Mr. Norman stated:
"The Milwaukee Road is used from Chi to Midway Station, StPaul."
**Actually, the Milwaukee Road was used from Chicago to Merriam Park, just west of downtown St. Paul. The Amtrak station was on the Minnesota Transfer Railroad, now Minnesota Commercial Railroad.
"River viewing is available for 115 some miles La Crescent to Mississippi Jct. "
**Well, I have a Milwaukee Road timetable covering this area, and can't find "Mississippi Jct.", so Mr. Norman will have to educate me. In any event, his statement is not entirely correct. It's 131 miles from La Crosse to St. Paul and the river is visible most of the way. There are places, like Winona and Lake City where the track is not by the river, but this is the general area where the river is visible. As information, Chicago-St. Paul passenger trains via La Crosse do not (nor have they ever) regularly operated via La Crescent. Westbound trains, upon departure from La Crosse, immediately have a river view as the train crosses the Black and Mississippi Rivers. Once they're crossed, the first station on the Minnesota side is Bridge Switch, which is the junction with a freight-only line to La Crescent. The next station is River Jct., and then so on up the river. La Crescent is on the ex-MILW (now ICE) line from River Jct. to Marquette, IA.
"I guess I note that today, the Milwaukee is part of the Canadian Pacific, but allow me to note that during my years (1970-81) with the MILW, "WE" were often recognized as the best Amtrak contractor out there!!!"
**As Paul Harvey would say: "Now for the REST of the story." I don't know what "best Amtrak contractor out there" entails because Mr. Norman chooses not to elaborate. Assuming he is speaking of OnTime performance, I would say this could be true in the 1970s, but by 1981, the Milwaukee Road was having dire financial problems (and its line west of Miles City, Montana had been abandoned). Track conditions systemwide suffered, and by this time the Empire Builder was not punctual. By the end of the 1980s (when it was then operated by the Soo Line), the Chicago-St. Paul track, especially west of Portage, Wisconsin, was definitely the Empire Builder's "weakest link"....so much so that during this time Amtrak actually threatened to operate the train via a faster, more stable Burlington Northern (ex-CB&Q) route via Aurora and East Dubuque, Illinois. While the first Amtrak Empire Builder in 1971 was allowed 7 hours 55 minutes for the 421 miles between Chicago and the ex-GN station in Minneapolis, by 1989, the schedule for the 417 miles between Chicago and St. Paul Midway Station was nearly 9 hours, and still this schedule was rarely met (the eastbound train at St. Paul was much more likely to be on time than the westbound even though it traveled over four times the distance). Because of this, patronage suffered along the whole route. For instance, arrival times for train 8 at the two busiest intermediate stations on the train's route, Whitefish and St. Paul, were prior to 600 AM in order that the train still arrive in Chicago in time for important connections to eastern trains. In the past decade or so, timekeeping has stabilized to the point where Canadian Pacific (which now operates most of the Chicago-St. Paul route) has excellent on time performance, though the westbound Empire Builder's 8 hour, 15 minute schedule between Chicago and St. Paul/Midway is hardly anything to brag about given the timing of the first Amtrak run on this route and that of Milwaukee Road's Hiawatha's which ran from Chicago to St. Paul in 6 hours 30 minutes to 7 hours, depending on the year.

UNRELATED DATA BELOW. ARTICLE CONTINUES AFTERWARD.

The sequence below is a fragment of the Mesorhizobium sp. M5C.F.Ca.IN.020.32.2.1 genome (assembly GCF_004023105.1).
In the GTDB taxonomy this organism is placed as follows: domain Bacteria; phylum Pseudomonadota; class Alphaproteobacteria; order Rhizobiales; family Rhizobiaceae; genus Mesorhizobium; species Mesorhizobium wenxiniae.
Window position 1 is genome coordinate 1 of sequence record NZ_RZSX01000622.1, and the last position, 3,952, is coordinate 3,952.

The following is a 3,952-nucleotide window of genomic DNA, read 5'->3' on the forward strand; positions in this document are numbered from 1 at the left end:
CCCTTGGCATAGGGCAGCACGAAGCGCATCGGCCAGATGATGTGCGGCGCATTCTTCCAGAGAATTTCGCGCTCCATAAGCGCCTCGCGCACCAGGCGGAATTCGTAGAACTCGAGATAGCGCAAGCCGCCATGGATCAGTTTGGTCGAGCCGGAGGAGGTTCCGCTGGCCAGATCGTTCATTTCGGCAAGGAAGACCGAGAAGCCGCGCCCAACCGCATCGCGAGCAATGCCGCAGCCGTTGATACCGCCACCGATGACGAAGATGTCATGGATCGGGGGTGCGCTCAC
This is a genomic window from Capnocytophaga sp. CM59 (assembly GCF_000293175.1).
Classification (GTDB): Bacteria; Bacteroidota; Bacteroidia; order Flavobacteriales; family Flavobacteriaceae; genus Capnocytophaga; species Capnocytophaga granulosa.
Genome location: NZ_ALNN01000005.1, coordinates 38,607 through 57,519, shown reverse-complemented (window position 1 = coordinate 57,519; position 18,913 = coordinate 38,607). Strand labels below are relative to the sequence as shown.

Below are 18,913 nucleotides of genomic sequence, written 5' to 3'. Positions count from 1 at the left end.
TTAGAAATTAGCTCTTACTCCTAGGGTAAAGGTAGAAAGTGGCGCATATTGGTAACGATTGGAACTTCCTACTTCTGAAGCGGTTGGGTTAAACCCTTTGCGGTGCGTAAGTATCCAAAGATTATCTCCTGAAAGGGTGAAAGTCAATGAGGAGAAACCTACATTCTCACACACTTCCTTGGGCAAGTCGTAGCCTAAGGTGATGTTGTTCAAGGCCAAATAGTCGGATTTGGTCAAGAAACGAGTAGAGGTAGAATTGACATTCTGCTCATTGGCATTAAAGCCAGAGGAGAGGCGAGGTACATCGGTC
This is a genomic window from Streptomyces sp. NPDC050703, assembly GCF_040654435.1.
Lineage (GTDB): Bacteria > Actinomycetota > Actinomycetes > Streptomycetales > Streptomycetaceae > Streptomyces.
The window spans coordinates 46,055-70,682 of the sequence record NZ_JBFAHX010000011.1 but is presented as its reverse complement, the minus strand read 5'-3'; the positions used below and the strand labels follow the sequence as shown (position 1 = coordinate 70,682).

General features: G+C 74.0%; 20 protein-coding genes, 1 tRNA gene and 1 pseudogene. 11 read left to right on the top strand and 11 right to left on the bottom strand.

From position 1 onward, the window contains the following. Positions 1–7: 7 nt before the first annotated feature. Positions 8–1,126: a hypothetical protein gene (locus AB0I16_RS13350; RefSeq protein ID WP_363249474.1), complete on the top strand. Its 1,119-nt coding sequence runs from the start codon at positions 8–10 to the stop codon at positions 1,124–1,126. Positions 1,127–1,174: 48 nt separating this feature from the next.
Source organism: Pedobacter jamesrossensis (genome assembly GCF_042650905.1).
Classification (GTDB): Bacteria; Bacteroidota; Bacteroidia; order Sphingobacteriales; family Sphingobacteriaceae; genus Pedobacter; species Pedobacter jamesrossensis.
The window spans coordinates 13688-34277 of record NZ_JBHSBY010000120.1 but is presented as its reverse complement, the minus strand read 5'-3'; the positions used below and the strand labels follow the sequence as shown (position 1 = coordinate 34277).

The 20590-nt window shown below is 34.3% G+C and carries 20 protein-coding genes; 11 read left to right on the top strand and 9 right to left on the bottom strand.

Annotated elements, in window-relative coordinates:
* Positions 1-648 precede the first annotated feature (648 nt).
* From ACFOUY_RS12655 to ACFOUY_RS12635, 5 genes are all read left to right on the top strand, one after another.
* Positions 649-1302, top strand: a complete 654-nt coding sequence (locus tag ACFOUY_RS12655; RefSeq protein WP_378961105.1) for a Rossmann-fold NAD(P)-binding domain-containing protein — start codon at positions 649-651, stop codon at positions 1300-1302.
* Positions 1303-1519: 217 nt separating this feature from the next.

One strength of the Chicago-St. Paul routing used today is patronage. The ex-Milwaukee route was chosen over the ex-Burlington Northern (CB&Q) route to serve Milwaukee, Wisconsin, but ridership is also strong at Columbus, Wisconsin Dells, La Crosse, and Winona. Interestingly, on the day before Amtrak Day (May 1, 1971), the former BN route actually enjoyed superior service as well as faster running times. While the Milwaukee Road line had but only one full-service passenger train in each direction daily, plus a coach-only mail train eastbound, BN offered two full-service passenger trains daily in both directions, plus an extra full-service westbound train on Fridays and Sundays.